Good evening. We are about to roll into the third week of 'Lockdown' in the UK and, like the rest of the world, we really don't know when, or how, this Lockdown or the fight against the Covid-19 virus will end. We have been really quiet on our social media pages lately and we hope that you can forgive that - we have been busy adjusting to the rapidly changing situation; unfortunately having to cancel adventure activity days, wading through bureaucracy and applications (only to discover that we aren't eligible for any financial support, despite the total loss of our income and the Government's desire that as many of us stay home as possible) and, of course, helping our son George re-adjust to a routine that no longer involves school.
As you will know from following our Blog, George is autistic and things like "routine" and "control" are very very significant to him. We have spent the last 6 years trying to help George settle into school-life and the challenges of learning and socialising within a classroom environment; now we are quite suddenly trying to help him adjust to life without these structures whilst at the same time trying to show the importance of adding learning to his home routine.
To George, everyday is a bit like a weekend at the moment, except that his "black and white" view of things means that he really believes that learning is to be done in school and that we, as his parents, cannot help him learn (despite me being an very experienced and capable teacher) because we are not his teachers! Life has been manageable for a week or so as we have eased into this new way of life but as the "holiday feeling" has worn off for George the stress of not being able to see his school friends, not being able to see family members and not being able to go places has been pushing his lack of understanding into frustration and melt-downs.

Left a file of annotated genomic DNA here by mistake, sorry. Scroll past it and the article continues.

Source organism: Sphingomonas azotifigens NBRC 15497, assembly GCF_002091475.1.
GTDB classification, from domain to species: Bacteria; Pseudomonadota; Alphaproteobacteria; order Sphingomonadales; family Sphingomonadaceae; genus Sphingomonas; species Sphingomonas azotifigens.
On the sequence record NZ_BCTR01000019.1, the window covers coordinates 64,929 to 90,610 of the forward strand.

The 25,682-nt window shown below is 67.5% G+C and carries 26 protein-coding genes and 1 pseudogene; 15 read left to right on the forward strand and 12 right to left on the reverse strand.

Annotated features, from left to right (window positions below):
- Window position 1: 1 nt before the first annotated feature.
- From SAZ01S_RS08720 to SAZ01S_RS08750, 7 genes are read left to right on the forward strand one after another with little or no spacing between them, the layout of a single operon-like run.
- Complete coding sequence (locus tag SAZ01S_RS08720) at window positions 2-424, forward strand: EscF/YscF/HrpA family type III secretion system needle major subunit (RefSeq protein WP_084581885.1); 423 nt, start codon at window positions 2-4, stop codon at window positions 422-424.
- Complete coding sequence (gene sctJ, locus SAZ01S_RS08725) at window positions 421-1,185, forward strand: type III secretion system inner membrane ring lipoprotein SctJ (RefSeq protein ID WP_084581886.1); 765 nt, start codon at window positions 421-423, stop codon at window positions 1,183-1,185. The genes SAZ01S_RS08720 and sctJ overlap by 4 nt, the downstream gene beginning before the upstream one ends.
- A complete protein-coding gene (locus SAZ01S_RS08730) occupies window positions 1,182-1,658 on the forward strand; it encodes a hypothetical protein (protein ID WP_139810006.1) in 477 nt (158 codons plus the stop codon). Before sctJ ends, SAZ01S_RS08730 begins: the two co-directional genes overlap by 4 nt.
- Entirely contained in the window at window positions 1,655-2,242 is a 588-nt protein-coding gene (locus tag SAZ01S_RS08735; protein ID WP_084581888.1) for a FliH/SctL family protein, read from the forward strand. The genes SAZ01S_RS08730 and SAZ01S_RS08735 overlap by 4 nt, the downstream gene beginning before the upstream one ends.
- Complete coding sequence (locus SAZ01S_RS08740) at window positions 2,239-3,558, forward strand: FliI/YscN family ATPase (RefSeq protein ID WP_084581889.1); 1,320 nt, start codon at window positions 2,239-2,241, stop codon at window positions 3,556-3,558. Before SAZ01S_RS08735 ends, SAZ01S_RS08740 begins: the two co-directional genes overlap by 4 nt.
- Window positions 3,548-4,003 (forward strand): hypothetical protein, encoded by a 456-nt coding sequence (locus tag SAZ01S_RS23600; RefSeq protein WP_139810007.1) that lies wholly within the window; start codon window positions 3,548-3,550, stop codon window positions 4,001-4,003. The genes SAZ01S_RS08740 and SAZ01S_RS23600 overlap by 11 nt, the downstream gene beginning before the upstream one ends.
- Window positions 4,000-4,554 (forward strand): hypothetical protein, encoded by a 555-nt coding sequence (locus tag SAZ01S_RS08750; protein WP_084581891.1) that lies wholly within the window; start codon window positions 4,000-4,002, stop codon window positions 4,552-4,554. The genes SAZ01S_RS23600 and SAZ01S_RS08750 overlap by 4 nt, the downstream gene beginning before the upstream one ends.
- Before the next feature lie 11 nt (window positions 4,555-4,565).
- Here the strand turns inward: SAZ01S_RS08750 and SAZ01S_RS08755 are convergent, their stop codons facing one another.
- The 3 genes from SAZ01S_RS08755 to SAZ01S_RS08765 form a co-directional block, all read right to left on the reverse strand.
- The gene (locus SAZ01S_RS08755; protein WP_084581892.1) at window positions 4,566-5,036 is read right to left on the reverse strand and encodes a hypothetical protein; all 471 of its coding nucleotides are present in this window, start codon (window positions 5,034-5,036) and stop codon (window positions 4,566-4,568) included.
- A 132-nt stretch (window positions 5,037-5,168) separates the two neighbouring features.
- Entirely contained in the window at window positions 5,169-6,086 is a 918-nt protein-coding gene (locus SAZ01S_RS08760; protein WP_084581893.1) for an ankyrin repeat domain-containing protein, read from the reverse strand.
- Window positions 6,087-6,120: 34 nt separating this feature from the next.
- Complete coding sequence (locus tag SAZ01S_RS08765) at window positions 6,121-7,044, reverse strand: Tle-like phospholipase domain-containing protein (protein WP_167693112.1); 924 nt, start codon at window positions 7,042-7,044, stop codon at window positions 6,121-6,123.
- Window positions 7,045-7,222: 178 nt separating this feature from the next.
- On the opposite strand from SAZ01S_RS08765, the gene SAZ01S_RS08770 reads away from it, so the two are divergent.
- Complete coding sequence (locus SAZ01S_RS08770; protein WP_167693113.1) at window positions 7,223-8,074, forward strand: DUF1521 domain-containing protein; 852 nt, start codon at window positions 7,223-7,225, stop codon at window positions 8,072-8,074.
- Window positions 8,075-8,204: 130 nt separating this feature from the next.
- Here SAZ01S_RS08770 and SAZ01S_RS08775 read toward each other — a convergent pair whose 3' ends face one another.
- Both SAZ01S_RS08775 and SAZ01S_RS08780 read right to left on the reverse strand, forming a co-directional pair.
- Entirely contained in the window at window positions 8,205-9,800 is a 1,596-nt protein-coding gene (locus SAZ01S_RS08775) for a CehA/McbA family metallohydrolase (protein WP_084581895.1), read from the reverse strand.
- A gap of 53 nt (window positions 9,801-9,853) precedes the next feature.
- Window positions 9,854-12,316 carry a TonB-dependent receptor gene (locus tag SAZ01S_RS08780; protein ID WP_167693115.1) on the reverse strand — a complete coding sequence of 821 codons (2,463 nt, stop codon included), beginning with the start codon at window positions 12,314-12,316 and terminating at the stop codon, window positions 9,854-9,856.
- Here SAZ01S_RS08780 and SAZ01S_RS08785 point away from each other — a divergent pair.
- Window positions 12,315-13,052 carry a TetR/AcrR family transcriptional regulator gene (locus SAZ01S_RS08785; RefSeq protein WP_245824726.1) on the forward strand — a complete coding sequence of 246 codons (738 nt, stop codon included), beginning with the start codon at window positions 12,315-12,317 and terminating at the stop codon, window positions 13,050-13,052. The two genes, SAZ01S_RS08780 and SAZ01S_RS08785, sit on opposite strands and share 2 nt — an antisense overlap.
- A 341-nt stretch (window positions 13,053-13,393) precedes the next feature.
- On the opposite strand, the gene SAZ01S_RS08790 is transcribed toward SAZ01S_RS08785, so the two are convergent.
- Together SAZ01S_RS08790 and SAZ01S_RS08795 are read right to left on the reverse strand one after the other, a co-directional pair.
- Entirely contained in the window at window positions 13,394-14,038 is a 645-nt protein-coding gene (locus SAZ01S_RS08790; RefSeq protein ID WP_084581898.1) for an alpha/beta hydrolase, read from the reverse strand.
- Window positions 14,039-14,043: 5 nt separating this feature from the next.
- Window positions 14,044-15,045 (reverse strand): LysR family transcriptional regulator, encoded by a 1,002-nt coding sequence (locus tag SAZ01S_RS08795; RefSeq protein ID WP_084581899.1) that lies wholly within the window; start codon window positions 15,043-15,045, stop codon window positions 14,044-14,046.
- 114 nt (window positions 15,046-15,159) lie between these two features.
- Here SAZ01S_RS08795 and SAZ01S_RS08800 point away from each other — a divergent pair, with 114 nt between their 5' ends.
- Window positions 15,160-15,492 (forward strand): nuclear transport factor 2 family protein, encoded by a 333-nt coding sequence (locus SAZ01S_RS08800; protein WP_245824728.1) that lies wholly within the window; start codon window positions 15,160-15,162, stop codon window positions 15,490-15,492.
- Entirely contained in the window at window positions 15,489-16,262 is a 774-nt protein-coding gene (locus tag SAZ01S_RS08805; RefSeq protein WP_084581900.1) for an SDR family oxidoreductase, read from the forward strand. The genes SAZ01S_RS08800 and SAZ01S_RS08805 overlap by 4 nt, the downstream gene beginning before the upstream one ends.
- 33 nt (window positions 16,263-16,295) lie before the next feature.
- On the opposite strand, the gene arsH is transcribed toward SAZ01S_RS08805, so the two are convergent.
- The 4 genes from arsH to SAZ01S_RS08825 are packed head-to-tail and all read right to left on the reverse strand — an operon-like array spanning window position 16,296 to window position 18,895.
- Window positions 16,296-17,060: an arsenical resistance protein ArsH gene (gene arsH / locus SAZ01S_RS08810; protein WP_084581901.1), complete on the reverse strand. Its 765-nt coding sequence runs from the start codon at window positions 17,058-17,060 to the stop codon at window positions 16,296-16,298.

This will sound all too familiar for many of you reading this Blog and we empathise entirely with the struggles that you are facing everyday. You guys are amazing! Your struggles may be hidden from most people but we know how they take you to the edge of patience, to the edge of endurance, to the edge of your creativity and to the edge of your sanity ... and yet you don't give in, you don't buckle or yield, you remain stoic, solid and consistent for your children and you are guiding them, selflessly, through perhaps the most difficult time of our lives.
To help George we have started "The Diary of a Corona Kid" - for the sake of accuracy it should really have been the "Covid-19 Kid" but that didn't seem to run off the tongue so well! - and George is encouraged to record the things that he has done each day. Each day we have tried to involve George in the tasks that we have been doing, in order to show him how we need maths, english, science and languages in every day life, and so he has helped us measure wood to make kitchen drawers, has looked up information and recipes through Google and has written letters to his friends, all of which he has then recorded in his own journal. This has begun to work well at providing George with a routine in which he knows he needs to start and complete tasks in order to be able to fill in his diary ... and it is the reason behind this Blog. As we have come up with ideas with George we thought we should leave some here with you in case your children want to try them as well.
1. Write a Diary or Journal - these are completely novel times for our children but for many of us the restrictions and limitations that we face are also balanced with huge increases in the valuable time we are able to spend with our families. As adults, we are stood on shaky ground (some of us have fallen between the cracks of Government financial support, some are critical Health Workers, some are staying-at home despite their individual or business needs, some are Key Workers selflessly pushing on to deliver care, supplies and hope) but all of us share a renewed appreciation of family, of time spent together and the need to protect our children from the stress and anxiety of the situation we find ourselves in. For the children, these are precious times of interaction, shared activities, love, laughter and pride and we hope that one day our children can look back at their own piece of 'living history' and see the enormity of the situation that we lived through.